What is in this article?:
- Tom Coleman began growing pistachio trees in the late 1970s, when he owned an ornamental tree and shrub nursery and was asked by a pistachio grower to supply some seedlings.
- Coleman Farming Company owns 740 acres of pistachio and manages a little over 700 more acres of pistachios for several other growers.
- “The industry is doing very, very well,” he says. “Nothing I see at the moment concerns me about our industry and that’s what concerns me. Are things really as good as they look? I believe they actually are. The California pistachio industry has a pretty bright future.”
Over more than three decades of growing pistachio trees, first as a nurseryman and then as a producer, Tom Coleman, Fresno, Calif., has learned a thing or two about tending to them. One of his lessons is the devastating speed and power of a horde of hungry grasshoppers. That was eight years ago, a few months after he had planted 160 acres of seedling trees on former wheat and cotton ground southeast of Madera.
At the time the insects descended on the field, Coleman was in a meeting. “A friend called and told me the grasshoppers were moving into the trees in Biblical proportions,”Coleman recalls. “I knew we had grasshoppers around here. But, they were attacking the trees like you can’t believe. They were eating them to death.”
His irrigated orchard was an inviting green, luscious target in an area of ripe stands of wheat and dried grasslands as the grasshoppers moved out of the foothills that summer in search of more succulent food.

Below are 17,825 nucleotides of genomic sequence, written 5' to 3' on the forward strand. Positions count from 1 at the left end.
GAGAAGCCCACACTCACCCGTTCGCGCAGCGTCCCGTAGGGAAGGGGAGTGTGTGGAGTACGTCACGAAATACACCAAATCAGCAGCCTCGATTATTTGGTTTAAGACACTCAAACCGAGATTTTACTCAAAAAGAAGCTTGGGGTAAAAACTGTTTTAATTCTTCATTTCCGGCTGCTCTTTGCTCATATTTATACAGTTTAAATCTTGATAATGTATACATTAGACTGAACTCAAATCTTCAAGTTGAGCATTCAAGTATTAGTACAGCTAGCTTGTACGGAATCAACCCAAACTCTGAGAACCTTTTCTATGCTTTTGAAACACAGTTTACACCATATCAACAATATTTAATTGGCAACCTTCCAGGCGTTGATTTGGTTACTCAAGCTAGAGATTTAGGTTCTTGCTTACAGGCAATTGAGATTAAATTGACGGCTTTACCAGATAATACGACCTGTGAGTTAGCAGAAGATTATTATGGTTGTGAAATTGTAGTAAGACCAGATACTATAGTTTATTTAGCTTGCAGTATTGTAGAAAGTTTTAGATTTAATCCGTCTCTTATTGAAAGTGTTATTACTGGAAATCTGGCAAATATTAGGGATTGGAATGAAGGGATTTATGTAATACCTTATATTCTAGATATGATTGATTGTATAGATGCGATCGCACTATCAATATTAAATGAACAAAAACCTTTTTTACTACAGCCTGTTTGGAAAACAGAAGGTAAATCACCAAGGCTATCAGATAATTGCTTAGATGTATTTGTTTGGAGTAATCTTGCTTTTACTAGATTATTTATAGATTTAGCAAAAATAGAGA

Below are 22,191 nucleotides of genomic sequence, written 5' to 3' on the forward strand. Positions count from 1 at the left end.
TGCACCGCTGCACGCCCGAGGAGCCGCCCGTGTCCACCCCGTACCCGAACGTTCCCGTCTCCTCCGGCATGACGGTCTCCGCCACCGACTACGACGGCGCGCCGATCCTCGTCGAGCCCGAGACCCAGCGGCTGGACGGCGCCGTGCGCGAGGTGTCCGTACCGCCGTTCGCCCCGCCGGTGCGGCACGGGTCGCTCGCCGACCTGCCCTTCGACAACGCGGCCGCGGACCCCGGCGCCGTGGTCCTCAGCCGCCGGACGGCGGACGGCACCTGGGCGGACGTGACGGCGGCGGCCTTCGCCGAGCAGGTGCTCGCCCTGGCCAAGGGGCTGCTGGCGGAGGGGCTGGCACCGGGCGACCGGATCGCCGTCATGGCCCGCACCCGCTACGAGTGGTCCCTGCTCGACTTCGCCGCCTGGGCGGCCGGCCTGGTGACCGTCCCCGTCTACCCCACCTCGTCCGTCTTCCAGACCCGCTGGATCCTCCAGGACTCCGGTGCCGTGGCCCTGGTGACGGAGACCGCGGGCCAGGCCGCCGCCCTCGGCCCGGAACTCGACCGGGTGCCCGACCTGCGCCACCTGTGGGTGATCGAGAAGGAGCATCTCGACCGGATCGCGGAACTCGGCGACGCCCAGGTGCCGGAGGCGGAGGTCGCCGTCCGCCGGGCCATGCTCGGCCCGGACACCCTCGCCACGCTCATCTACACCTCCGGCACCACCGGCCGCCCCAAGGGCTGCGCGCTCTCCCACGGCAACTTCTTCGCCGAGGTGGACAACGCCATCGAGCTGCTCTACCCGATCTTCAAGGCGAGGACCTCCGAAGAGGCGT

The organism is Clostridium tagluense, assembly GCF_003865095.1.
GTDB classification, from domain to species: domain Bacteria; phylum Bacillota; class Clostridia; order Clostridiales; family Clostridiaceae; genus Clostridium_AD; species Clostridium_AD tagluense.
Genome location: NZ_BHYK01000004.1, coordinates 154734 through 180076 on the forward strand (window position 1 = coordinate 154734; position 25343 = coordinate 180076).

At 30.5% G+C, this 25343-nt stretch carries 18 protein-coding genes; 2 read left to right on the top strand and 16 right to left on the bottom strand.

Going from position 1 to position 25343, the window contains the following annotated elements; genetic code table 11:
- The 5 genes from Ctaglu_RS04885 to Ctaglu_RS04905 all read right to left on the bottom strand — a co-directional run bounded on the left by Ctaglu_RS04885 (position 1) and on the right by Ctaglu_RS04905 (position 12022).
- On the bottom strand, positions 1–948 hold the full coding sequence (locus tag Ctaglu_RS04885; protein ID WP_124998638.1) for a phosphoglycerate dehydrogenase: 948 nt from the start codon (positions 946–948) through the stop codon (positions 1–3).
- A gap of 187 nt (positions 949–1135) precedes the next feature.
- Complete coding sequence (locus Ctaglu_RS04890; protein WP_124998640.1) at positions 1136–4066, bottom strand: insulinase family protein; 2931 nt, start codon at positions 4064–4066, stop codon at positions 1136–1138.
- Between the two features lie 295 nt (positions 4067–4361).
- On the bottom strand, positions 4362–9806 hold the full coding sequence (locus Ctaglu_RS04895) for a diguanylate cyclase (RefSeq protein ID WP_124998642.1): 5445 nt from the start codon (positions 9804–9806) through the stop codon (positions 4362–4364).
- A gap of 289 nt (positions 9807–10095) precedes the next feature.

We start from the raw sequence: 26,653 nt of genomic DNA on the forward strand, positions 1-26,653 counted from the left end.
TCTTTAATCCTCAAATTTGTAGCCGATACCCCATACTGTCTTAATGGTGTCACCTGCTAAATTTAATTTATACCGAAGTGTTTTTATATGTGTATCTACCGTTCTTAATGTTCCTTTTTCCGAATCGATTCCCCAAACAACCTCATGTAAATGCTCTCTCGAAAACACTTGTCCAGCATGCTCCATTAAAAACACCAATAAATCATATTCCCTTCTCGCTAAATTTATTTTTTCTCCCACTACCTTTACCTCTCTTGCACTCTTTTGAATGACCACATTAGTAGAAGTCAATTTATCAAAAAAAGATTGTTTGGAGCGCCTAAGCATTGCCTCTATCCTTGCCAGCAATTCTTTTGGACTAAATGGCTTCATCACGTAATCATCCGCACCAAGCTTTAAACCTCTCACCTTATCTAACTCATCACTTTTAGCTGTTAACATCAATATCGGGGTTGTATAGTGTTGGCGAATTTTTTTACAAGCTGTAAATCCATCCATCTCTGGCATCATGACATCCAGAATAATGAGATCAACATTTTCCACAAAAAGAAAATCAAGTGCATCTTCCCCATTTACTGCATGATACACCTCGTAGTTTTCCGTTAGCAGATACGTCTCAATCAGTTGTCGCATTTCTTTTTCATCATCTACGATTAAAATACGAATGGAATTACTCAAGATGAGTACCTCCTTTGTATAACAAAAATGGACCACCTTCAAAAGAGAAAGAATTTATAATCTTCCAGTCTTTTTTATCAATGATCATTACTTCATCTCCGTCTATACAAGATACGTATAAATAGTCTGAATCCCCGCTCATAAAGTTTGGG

“We threw everything we could think of at them,” Coleman says. “We put out poison bait. We sprayed pesticides. And we treated the trees with a crop protectant, containing a clay material (Surround), in an attempt to deter the grasshoppers from feeding on them. They moved in so quickly and so heavily that, even when you drove down the row with a sprayer, as soon as the tractor reached them, they’ve just move 20 feet and escape being sprayed. Every other week we’d send a truck to the nursery to get more trees to replant and spray again.”
The battle ended with the arrival of fall. However, Coleman’s problems weren’t over yet.
“I made a classic mistake,” he admits. Having lost ground to the grasshoppers in getting his seedlings off to a strong start, he fed and watered them longer than he would have normally. Then, So, to shut down the trees’ activity in time to protect them from the cold temperatures of winter, he sprayed them with zinc sulfate to defoliate them. When that failed, he hit the trees with a second, stronger dose. “I still couldn’t burn the leaves off,” he relates. “The trees didn’t shut down and a frost killed a bunch of them.”
His lessons in pistachio production will continue this year. In early April he expects to learn how much a freeze this past November damaged some seedlings planted early last summer west of Fresno near Tranquility.
Coleman began growing pistachio trees in the late 1970s, when he owned an ornamental tree and shrub nursery and was asked by a pistachio grower to supply some seedlings. At the same time, construction activity and sales of ornamental stock were beginning to decline. Producing pistachio nuts seemed a more attractive alternative.
So, in 1982, Coleman bought a 20-acre mature pistachio orchard. The next year he purchased a second 20-acre field of producing pistachio trees. In 1985, he planted his first pistachio orchard, a 160-acre block of trees.
Today, Coleman Farming Company owns several pistachio orchards in Fresno and Madera counties. They include 500 acres of Kerman variety trees that are in production and 240 acres of Golden Hills. A University of California cultivar released in 2005, it should produce its first marketable crop in 2015. Adding the earlier-maturing Golden Hills to his mix is designed to spread the harvest work and the risks of adverse weather over a longer period when it’s time to shake the trees. The company also manages a little over 700 more acres of pistachios for several other growers.